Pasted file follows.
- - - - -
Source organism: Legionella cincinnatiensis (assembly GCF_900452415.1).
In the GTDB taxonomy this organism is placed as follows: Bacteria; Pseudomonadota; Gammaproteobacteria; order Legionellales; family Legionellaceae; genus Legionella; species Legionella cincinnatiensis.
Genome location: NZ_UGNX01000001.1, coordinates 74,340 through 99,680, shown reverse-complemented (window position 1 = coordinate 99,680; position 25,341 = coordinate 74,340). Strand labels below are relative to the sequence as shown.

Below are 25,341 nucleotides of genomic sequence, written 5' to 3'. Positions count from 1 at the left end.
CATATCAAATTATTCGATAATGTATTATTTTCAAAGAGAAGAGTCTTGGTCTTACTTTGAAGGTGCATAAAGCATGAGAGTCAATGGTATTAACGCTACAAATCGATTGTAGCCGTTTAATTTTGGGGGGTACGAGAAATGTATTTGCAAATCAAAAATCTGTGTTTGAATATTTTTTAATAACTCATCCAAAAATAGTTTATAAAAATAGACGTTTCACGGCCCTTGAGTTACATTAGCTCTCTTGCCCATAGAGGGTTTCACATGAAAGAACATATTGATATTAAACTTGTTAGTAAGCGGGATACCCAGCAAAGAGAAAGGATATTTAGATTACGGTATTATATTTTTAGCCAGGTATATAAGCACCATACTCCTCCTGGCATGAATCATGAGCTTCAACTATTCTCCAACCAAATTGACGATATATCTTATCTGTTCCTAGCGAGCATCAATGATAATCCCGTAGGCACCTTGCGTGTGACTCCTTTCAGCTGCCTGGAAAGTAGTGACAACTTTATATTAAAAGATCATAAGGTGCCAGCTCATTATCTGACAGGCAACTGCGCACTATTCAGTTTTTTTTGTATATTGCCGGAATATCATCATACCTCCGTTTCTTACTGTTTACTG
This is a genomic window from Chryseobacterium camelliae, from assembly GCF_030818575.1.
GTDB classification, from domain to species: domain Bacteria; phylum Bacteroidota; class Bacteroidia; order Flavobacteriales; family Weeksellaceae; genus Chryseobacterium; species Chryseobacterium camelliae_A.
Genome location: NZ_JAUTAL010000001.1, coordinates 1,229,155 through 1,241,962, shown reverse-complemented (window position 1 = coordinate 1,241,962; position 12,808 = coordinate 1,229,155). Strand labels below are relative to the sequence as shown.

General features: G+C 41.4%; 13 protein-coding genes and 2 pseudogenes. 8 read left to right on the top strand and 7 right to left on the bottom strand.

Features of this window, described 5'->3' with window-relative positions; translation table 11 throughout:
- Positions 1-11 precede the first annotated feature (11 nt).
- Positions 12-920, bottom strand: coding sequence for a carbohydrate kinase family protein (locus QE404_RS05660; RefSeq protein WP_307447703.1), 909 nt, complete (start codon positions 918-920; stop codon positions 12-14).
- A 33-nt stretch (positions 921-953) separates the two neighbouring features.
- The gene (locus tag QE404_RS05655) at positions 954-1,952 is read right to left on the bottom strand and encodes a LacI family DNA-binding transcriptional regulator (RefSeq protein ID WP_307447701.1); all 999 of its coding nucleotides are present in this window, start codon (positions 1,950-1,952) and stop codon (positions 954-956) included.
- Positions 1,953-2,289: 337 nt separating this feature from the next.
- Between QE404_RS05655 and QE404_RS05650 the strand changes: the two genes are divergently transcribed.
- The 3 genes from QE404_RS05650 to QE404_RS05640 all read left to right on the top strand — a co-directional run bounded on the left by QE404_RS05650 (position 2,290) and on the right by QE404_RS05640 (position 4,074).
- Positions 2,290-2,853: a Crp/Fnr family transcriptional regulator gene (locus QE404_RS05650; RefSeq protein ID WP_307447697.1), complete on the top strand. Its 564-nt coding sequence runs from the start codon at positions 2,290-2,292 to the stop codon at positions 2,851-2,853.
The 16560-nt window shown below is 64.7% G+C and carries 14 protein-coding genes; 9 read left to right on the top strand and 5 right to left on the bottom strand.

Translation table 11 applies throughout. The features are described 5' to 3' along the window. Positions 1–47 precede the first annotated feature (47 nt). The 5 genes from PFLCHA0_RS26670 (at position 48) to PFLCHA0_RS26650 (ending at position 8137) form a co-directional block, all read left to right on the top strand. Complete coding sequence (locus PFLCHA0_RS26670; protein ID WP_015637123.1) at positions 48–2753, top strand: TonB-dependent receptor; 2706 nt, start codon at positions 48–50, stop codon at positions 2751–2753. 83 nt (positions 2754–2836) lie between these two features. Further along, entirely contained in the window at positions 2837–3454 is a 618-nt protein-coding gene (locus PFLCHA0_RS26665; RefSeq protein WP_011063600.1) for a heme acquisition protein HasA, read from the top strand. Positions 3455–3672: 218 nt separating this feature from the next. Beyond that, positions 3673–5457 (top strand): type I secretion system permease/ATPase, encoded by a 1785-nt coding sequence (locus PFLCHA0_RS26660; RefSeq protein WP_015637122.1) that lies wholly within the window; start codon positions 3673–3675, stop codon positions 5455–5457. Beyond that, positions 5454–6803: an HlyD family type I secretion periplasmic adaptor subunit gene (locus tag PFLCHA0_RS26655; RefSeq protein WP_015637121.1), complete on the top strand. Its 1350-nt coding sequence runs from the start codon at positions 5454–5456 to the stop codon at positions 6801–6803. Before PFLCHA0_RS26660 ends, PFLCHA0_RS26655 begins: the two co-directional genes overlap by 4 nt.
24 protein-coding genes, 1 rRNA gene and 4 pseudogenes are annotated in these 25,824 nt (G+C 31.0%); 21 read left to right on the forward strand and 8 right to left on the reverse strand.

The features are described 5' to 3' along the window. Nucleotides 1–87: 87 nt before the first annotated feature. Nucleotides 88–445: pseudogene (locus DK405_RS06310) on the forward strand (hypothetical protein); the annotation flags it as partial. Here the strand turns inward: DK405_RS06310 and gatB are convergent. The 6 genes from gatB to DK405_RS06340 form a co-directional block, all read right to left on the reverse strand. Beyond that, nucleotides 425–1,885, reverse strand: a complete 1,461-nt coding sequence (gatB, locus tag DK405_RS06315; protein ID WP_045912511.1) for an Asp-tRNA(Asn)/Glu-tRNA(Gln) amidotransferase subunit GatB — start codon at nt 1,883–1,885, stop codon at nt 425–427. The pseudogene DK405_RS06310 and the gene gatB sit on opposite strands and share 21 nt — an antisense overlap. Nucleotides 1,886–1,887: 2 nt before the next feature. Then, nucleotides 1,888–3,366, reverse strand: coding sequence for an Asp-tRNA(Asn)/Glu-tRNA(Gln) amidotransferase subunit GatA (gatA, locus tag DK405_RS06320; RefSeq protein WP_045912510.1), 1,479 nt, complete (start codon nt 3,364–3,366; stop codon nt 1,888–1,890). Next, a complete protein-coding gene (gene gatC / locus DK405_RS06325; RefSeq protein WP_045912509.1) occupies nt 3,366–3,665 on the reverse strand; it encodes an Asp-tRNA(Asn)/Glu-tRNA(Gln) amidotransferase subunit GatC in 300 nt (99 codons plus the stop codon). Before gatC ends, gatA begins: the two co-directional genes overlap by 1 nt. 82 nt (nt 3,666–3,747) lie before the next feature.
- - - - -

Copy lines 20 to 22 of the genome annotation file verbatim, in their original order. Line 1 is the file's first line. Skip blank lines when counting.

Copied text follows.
Translation table 11 applies throughout. The features are described 5' to 3' along the window. Positions 1–47 precede the first annotated feature (47 nt). The 5 genes from PFLCHA0_RS26670 (at position 48) to PFLCHA0_RS26650 (ending at position 8137) form a co-directional block, all read left to right on the top strand. Complete coding sequence (locus PFLCHA0_RS26670; protein ID WP_015637123.1) at positions 48–2753, top strand: TonB-dependent receptor; 2706 nt, start codon at positions 48–50, stop codon at positions 2751–2753. 83 nt (positions 2754–2836) lie between these two features. Further along, entirely contained in the window at positions 2837–3454 is a 618-nt protein-coding gene (locus PFLCHA0_RS26665; RefSeq protein WP_011063600.1) for a heme acquisition protein HasA, read from the top strand. Positions 3455–3672: 218 nt separating this feature from the next. Beyond that, positions 3673–5457 (top strand): type I secretion system permease/ATPase, encoded by a 1785-nt coding sequence (locus PFLCHA0_RS26660; RefSeq protein WP_015637122.1) that lies wholly within the window; start codon positions 3673–3675, stop codon positions 5455–5457. Beyond that, positions 5454–6803: an HlyD family type I secretion periplasmic adaptor subunit gene (locus tag PFLCHA0_RS26655; RefSeq protein WP_015637121.1), complete on the top strand. Its 1350-nt coding sequence runs from the start codon at positions 5454–5456 to the stop codon at positions 6801–6803. Before PFLCHA0_RS26660 ends, PFLCHA0_RS26655 begins: the two co-directional genes overlap by 4 nt.
24 protein-coding genes, 1 rRNA gene and 4 pseudogenes are annotated in these 25,824 nt (G+C 31.0%); 21 read left to right on the forward strand and 8 right to left on the reverse strand.

The features are described 5' to 3' along the window. Nucleotides 1–87: 87 nt before the first annotated feature. Nucleotides 88–445: pseudogene (locus DK405_RS06310) on the forward strand (hypothetical protein); the annotation flags it as partial. Here the strand turns inward: DK405_RS06310 and gatB are convergent. The 6 genes from gatB to DK405_RS06340 form a co-directional block, all read right to left on the reverse strand. Beyond that, nucleotides 425–1,885, reverse strand: a complete 1,461-nt coding sequence (gatB, locus tag DK405_RS06315; protein ID WP_045912511.1) for an Asp-tRNA(Asn)/Glu-tRNA(Gln) amidotransferase subunit GatB — start codon at nt 1,883–1,885, stop codon at nt 425–427. The pseudogene DK405_RS06310 and the gene gatB sit on opposite strands and share 21 nt — an antisense overlap. Nucleotides 1,886–1,887: 2 nt before the next feature. Then, nucleotides 1,888–3,366, reverse strand: coding sequence for an Asp-tRNA(Asn)/Glu-tRNA(Gln) amidotransferase subunit GatA (gatA, locus tag DK405_RS06320; RefSeq protein WP_045912510.1), 1,479 nt, complete (start codon nt 3,364–3,366; stop codon nt 1,888–1,890). Next, a complete protein-coding gene (gene gatC / locus DK405_RS06325; RefSeq protein WP_045912509.1) occupies nt 3,366–3,665 on the reverse strand; it encodes an Asp-tRNA(Asn)/Glu-tRNA(Gln) amidotransferase subunit GatC in 300 nt (99 codons plus the stop codon). Before gatC ends, gatA begins: the two co-directional genes overlap by 1 nt. 82 nt (nt 3,666–3,747) lie before the next feature.